If Golden State feels pressure to keep winning streak going, it sure isn't showing
POSTED: Dec 6, 2015 11:14 PM ET
NEW YORK — This is where the fun starts.
With just about two minutes remaining in the third quarter, and the Golden State Warriors' 21-game win streak on the line, the Brooklyn Nets are clinging to a two-point lead, 76-74, at the Barclays Center.
By their own impossibly high standards, the Warriors have played mostly uninspired basketball so far. After a 9-0 Golden State run to start the game and a strong first quarter, the greatest show on earth seems to have fallen to earth with a thud, allowing the Nets to grab a second-half lead.
And then ... don't blink, because all of this next stuff happens really fast:
• Stephen Curry hits a runner going across the lane, to tie it at 76.
• Curry hits a 3.
• Curry hits a layup, gets fouled and makes the free throw.
• And then, just before the end of the quarter, Curry drills another 3.
"It's pretty purposeful, just trying to see if I can get some room and figure out a way to impact the game," Curry later said of his scoring binge. "And things started to click."
We're never out of a game, and we're always one little run away from putting a game away. We know that, and that's why we constantly encourage our guys to be on the attack.
– Warriors acting coach Luke Walton
No kidding. All told, Curry rained 11 points in just under two minutes. By the time the quarter ended, Golden State was up 87-80 and the game was more than in control. Behind 28 from Curry, the Warriors went on to win 114-98, leaving them atop the NBA with a 22-0 record.
"It's one of our greatest strengths," Warriors acting coach Luke Walton said after the game. "We're never out of a game, and we're always one little run away from putting a game away. We know that, and that's why we constantly encourage our guys to be on the attack."
Not only are the Warriors winning unabated right now, they're doing it in incredibly entertaining ways. Improbable shots that regularly drop. Behind-the-back saves of balls going out of bounds. Tapping unreachable rebounds to teammates. Flinging the ball around the perimeter until it finds an open player. They constantly seem to have a man slipping behind the defense, never stop pushing the tempo. And always, they celebrate in unison on the bench.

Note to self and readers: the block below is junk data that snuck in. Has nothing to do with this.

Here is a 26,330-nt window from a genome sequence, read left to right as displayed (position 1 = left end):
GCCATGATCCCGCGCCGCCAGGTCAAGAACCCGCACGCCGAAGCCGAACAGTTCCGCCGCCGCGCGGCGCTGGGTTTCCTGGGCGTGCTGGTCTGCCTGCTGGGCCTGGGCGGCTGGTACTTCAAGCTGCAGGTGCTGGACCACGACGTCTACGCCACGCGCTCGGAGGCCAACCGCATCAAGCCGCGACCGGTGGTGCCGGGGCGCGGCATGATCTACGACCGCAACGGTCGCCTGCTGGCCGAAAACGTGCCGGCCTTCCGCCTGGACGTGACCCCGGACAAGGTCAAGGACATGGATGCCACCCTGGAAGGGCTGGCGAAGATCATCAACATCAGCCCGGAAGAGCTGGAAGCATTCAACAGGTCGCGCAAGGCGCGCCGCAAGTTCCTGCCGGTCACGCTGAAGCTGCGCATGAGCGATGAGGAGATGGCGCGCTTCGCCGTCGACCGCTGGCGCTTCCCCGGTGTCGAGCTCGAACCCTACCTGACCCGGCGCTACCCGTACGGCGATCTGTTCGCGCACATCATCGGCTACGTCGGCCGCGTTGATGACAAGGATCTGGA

"It's like a dream," says Marreese Speights. "Coming off the championship, there's no hangover for us, so we're just coming out every night, getting everybody's best and still coming out on top. Every guy on the team loves that feeling of a ring and wants another one, so every guy works every day. When we have off days, everybody is in the gym. We've got a good bond like that."
If I shoot it in the moment, I think it's a good shot and I have confidence in it and I expect to make it. So that's the approach I have every time I shoot.
– Stephen Curry
For all the complaints about how modern NBA athletes fill up the court, the Warriors somehow manage to make the floor feel spacious, creating acres of room to operate. And for fans in an NBA arena, there is perhaps no experience more visceral than when Curry has the ball. Curry only needs a sliver of light to get a shot off, and when he finds that space, a roar of conflicting sounds rises from the crowd: anticipation, fear, excitement; anger. Curry somehow engages his supporters and detractors equally, generating simultaneous head nods and shakes with diametrically opposed meanings, all from the same play.
"If I shoot it in the moment," Curry says, "I think it's a good shot and I have confidence in it and I expect to make it. So that's the approach I have every time I shoot. And I will live with the results whether I miss and coach shakes his head, or I make it and everybody claps for me."
Right now the Warriors are the most fun team to watch in the NBA, if not in all of professional sports. The shooting, the scoring, the ball movement, the defense, the versatility -- it is all singular to this team, and as long as it's not your team they're doing that thing they do to, it's almost guaranteed to leave a smile on your face.
"When we're doing it right, it's fun," says Warriors forward Andre Iguodala. "For me, perfection is fun. I'm a perfectionist, so it's a gift and a curse for me -- I don't enjoy it like I should. But the end result is fun."
How much longer will it go on? The Warriors have three more games on this road trip before returning to Oakland for a five-game homestand. While it seems like it could go on like this forever, there will surely come a night where Curry can't find the spark, or Draymond Green is in foul trouble, or some other mundane detail that gets left unattended, and leaves the Warriors with their first loss. Right?
"Our guys don't want this first loss," Walton said, "so we keep constantly bringing it. The bigger the stage gets, I'll keep saying it, the better our guys play."
The views on this page do not necessarily reflect the views of the NBA, its clubs or Turner Broadcasting.